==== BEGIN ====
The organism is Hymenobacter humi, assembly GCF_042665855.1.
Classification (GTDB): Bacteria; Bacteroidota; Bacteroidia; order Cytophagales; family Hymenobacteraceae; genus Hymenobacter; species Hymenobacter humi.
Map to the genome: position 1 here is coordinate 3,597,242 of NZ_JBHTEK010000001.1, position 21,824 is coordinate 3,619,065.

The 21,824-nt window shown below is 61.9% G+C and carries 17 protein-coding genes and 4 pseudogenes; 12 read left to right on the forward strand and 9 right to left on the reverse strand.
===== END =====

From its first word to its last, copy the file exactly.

The organism is Hymenobacter humi, assembly GCF_042665855.1.
Classification (GTDB): Bacteria; Bacteroidota; Bacteroidia; order Cytophagales; family Hymenobacteraceae; genus Hymenobacter; species Hymenobacter humi.
Map to the genome: position 1 here is coordinate 3,597,242 of NZ_JBHTEK010000001.1, position 21,824 is coordinate 3,619,065.

The 21,824-nt window shown below is 61.9% G+C and carries 17 protein-coding genes and 4 pseudogenes; 12 read left to right on the forward strand and 9 right to left on the reverse strand.